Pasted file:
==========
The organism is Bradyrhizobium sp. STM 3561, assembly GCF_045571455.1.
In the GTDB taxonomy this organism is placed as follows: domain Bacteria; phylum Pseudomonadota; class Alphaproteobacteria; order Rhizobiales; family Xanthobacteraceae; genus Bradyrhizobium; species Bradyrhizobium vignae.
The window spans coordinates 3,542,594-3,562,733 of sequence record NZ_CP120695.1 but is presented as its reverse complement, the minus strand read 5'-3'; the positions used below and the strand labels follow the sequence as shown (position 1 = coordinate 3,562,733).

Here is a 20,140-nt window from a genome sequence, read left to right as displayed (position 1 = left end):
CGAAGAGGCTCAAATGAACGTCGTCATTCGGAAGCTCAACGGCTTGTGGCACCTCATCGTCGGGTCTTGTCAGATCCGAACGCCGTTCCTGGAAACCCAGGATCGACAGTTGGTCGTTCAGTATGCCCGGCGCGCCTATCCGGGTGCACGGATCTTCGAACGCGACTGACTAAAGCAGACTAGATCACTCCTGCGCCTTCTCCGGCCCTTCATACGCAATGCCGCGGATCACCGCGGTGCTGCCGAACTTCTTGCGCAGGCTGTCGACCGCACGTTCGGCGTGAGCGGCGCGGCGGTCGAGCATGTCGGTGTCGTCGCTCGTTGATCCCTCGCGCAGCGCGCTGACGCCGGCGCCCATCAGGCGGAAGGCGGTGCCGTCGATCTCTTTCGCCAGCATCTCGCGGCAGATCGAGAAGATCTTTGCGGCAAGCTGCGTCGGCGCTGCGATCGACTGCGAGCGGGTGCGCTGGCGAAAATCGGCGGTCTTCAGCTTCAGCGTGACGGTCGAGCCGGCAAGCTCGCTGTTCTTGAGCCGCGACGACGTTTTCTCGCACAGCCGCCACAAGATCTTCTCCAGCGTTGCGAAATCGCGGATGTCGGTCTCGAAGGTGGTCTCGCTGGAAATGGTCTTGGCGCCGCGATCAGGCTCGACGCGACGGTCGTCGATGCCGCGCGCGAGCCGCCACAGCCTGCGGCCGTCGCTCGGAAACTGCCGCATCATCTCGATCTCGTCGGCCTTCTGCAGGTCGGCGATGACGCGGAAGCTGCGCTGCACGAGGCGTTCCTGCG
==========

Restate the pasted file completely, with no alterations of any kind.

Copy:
The organism is Bradyrhizobium sp. STM 3561, assembly GCF_045571455.1.
In the GTDB taxonomy this organism is placed as follows: domain Bacteria; phylum Pseudomonadota; class Alphaproteobacteria; order Rhizobiales; family Xanthobacteraceae; genus Bradyrhizobium; species Bradyrhizobium vignae.
The window spans coordinates 3,542,594-3,562,733 of sequence record NZ_CP120695.1 but is presented as its reverse complement, the minus strand read 5'-3'; the positions used below and the strand labels follow the sequence as shown (position 1 = coordinate 3,562,733).

Here is a 20,140-nt window from a genome sequence, read left to right as displayed (position 1 = left end):
CGAAGAGGCTCAAATGAACGTCGTCATTCGGAAGCTCAACGGCTTGTGGCACCTCATCGTCGGGTCTTGTCAGATCCGAACGCCGTTCCTGGAAACCCAGGATCGACAGTTGGTCGTTCAGTATGCCCGGCGCGCCTATCCGGGTGCACGGATCTTCGAACGCGACTGACTAAAGCAGACTAGATCACTCCTGCGCCTTCTCCGGCCCTTCATACGCAATGCCGCGGATCACCGCGGTGCTGCCGAACTTCTTGCGCAGGCTGTCGACCGCACGTTCGGCGTGAGCGGCGCGGCGGTCGAGCATGTCGGTGTCGTCGCTCGTTGATCCCTCGCGCAGCGCGCTGACGCCGGCGCCCATCAGGCGGAAGGCGGTGCCGTCGATCTCTTTCGCCAGCATCTCGCGGCAGATCGAGAAGATCTTTGCGGCAAGCTGCGTCGGCGCTGCGATCGACTGCGAGCGGGTGCGCTGGCGAAAATCGGCGGTCTTCAGCTTCAGCGTGACGGTCGAGCCGGCAAGCTCGCTGTTCTTGAGCCGCGACGACGTTTTCTCGCACAGCCGCCACAAGATCTTCTCCAGCGTTGCGAAATCGCGGATGTCGGTCTCGAAGGTGGTCTCGCTGGAAATGGTCTTGGCGCCGCGATCAGGCTCGACGCGACGGTCGTCGATGCCGCGCGCGAGCCGCCACAGCCTGCGGCCGTCGCTCGGAAACTGCCGCATCATCTCGATCTCGTCGGCCTTCTGCAGGTCGGCGATGACGCGGAAGCTGCGCTGCACGAGGCGTTCCTGCG